Monday, June 19, 2017

A Review of 'The Princess Diarist' by Carrie Fisher

Image result for the princess diarist"The Princess Diarist is Carrie Fisher's intimate, hilarious and revealing collection of what happened behind the scenes on one of the most famous film sets of all time, the first Star Wars movie.

When Carrie Fisher recently discovered the journals she kept during the filming of the first Star Wars movie, she was astonished to see what they had preserved-- plaintive love poems, unbridled musings with youthful naivete, and a vulnerability that she barely recognized.  Today, her fame as an author, actress, and pop-culture icon is indisputable, but in 1977, Carrie Fisher was just a (sort-of) regular teenager.

With these excerpts from her handwritten notebooks, The Princess Diarist is Fisher's intimate and revealing recollection of what happened on one of the most famous film sets of all time-- and what developed behind the scenes.  And today, as she reprises her most iconic role for the latest Star Wars trilogy, Fisher also ponders the joys and insanity of celebrity, and the absurdity of a life spawned by Hollywood royalty, only to be surpassed by her own outer-space royalty.  Laugh-out-loud hilarious and endlessly quotable, The Princess Diarist brims with the candor and introspection of a diary while offering shrewd insight into the type of stardom that few will ever experience."

One of my favorite memories growing up was watching Star Wars with my dad.  That's just something we did together because he loved it and so I fell in love with it too.  And of course, I fell in love with spunky Princess Leia.  This was a book I was excited for, and when my library said there was a digital copy available, I jumped at the chance to read it.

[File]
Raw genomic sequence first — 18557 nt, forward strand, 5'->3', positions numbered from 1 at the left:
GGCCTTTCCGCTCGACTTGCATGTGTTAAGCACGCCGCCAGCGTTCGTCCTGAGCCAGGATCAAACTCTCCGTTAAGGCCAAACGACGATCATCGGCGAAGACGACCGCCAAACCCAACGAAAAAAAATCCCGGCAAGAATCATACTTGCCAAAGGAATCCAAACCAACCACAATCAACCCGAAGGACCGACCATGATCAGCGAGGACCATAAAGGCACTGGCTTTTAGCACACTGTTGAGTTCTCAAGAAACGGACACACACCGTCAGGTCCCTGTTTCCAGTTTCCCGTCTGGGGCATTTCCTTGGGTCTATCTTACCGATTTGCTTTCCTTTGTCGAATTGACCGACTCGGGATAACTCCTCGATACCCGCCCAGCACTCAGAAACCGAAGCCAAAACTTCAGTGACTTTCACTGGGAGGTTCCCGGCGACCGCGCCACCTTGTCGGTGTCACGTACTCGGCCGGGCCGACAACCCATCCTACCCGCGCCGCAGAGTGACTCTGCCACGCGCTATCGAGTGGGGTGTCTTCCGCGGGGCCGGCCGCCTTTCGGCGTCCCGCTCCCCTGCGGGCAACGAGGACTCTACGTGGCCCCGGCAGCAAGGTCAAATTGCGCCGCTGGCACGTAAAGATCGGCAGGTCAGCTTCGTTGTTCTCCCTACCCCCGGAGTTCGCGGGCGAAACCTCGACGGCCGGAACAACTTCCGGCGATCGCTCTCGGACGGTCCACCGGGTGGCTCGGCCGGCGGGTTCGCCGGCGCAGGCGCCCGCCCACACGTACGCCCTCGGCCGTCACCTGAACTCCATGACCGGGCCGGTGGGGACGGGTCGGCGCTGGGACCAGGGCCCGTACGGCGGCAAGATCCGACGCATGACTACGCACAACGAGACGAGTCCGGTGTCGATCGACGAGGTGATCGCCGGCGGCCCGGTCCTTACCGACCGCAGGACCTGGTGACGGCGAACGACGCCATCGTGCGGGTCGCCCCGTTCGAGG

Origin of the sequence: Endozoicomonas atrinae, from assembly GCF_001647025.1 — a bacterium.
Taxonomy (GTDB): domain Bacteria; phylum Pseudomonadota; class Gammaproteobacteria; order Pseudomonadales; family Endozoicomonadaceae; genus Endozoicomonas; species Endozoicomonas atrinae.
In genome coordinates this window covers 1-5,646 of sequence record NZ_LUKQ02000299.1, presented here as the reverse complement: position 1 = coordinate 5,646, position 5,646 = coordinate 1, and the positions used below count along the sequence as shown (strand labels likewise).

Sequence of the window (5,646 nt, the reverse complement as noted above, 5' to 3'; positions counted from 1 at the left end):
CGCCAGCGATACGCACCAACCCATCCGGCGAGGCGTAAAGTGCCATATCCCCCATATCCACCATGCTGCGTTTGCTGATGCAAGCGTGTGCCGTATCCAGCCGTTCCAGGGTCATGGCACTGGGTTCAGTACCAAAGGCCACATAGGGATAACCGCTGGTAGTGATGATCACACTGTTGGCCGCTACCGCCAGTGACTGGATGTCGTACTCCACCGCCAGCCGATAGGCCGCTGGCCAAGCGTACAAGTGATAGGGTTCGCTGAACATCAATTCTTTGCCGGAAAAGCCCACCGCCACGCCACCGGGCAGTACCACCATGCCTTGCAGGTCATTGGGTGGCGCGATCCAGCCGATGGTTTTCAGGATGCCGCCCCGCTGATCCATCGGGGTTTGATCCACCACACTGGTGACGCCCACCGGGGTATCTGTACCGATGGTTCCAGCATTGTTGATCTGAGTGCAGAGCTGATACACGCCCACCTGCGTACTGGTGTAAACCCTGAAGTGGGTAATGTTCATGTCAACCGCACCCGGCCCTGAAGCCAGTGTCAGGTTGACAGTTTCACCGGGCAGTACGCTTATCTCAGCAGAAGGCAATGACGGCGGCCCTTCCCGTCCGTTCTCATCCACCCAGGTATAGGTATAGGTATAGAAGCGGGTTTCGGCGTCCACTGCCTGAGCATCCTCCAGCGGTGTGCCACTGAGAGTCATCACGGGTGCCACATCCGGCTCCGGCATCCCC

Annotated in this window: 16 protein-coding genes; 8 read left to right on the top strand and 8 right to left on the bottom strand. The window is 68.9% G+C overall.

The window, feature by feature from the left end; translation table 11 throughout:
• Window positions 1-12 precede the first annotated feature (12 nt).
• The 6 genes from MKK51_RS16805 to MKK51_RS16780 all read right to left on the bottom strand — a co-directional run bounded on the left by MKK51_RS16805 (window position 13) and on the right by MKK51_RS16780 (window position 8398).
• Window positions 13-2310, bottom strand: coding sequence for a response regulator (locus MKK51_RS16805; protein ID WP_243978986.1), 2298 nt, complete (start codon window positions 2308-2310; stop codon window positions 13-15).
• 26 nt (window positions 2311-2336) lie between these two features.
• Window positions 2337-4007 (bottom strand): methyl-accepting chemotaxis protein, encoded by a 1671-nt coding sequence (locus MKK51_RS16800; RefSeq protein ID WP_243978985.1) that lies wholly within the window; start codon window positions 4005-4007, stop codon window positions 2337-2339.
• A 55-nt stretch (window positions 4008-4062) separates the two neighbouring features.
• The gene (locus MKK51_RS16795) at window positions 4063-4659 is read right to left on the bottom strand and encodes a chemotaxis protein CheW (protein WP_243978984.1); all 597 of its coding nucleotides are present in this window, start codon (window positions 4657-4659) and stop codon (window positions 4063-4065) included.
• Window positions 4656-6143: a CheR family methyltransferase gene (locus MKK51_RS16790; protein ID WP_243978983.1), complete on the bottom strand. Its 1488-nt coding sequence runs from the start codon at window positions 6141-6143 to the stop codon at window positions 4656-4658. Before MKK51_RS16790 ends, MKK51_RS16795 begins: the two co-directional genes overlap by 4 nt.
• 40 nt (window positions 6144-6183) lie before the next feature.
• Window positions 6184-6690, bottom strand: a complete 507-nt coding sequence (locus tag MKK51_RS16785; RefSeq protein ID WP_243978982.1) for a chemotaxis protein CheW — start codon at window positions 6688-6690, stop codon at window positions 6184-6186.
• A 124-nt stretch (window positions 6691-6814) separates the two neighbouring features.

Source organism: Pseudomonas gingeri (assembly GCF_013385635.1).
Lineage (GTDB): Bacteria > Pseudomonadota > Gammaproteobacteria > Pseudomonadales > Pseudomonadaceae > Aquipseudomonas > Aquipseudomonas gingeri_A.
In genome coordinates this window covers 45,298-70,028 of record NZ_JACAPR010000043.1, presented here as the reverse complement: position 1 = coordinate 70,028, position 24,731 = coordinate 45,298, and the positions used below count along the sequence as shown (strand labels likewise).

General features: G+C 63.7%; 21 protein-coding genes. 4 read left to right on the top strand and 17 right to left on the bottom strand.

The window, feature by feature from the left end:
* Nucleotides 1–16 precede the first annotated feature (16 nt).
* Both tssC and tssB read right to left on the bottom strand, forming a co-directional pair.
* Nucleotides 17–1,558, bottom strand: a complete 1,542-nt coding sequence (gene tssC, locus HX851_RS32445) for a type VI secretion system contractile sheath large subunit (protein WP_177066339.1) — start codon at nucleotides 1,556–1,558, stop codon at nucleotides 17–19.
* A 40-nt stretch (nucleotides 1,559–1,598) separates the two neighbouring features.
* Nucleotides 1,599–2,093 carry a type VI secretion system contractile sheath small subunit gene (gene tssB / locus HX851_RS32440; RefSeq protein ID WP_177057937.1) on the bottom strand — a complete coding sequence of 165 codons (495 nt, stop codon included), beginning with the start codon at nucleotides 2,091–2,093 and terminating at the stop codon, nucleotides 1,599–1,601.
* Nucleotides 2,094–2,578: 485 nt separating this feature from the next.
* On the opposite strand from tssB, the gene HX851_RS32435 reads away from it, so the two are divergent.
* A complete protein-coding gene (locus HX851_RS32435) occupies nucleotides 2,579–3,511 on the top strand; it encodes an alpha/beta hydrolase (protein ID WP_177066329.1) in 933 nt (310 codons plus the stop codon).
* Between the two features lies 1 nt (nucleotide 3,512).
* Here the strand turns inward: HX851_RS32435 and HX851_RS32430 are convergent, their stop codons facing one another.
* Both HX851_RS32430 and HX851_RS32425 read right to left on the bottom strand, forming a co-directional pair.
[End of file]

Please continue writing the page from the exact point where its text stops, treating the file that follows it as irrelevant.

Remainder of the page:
I thought it was really neat to read about behind the scenes happenings on the set of Star Wars.  It was weird to think that this was just a "small" film when it started, but I suppose even the biggest movie franchises start out as virtually unknown before they hit the big leagues.

I loved reading about Carrie when she was younger (around 19) and how she navigated such an atypical young adulthood.  It seems like she handled it with as much grace as a teenager can be expected to have.  But entering a world that's so filled with experienced adults is so much pressure and you're almost forced to become something you're not even though you know it's not authentic to who you are... I guess that's a familiar feeling to me at this point in my life.  On some level, I relate.

But my love for this book was sadly limited.  I thought too much time was devoted to the part of her life where she fell head over heels for Harrison Ford.  It started as juicy gossip, which was enjoyable at first, but... something felt like it was missing.  It felt lovesick because I think that's what the relationship ended up being.  The relationship felt very one-sided and physical.  So reading about this part of Carrie Fisher's life feeling like it should be a powerful and beautiful thing, however brief, fell flat for me.

What this book did accomplish for me was tempting me into reading other parts of Carrie Fisher's work.  Her prose was smart, funny, and easy to read while still remaining insightful.  So while I won't be buying a copy of this book for my own shelf (it's fine, I've got way too many books laying around my house anyway), I do look forward to reading more Carrie Fisher.

I give 'The Princess Diarist':

Thanks for Reading!


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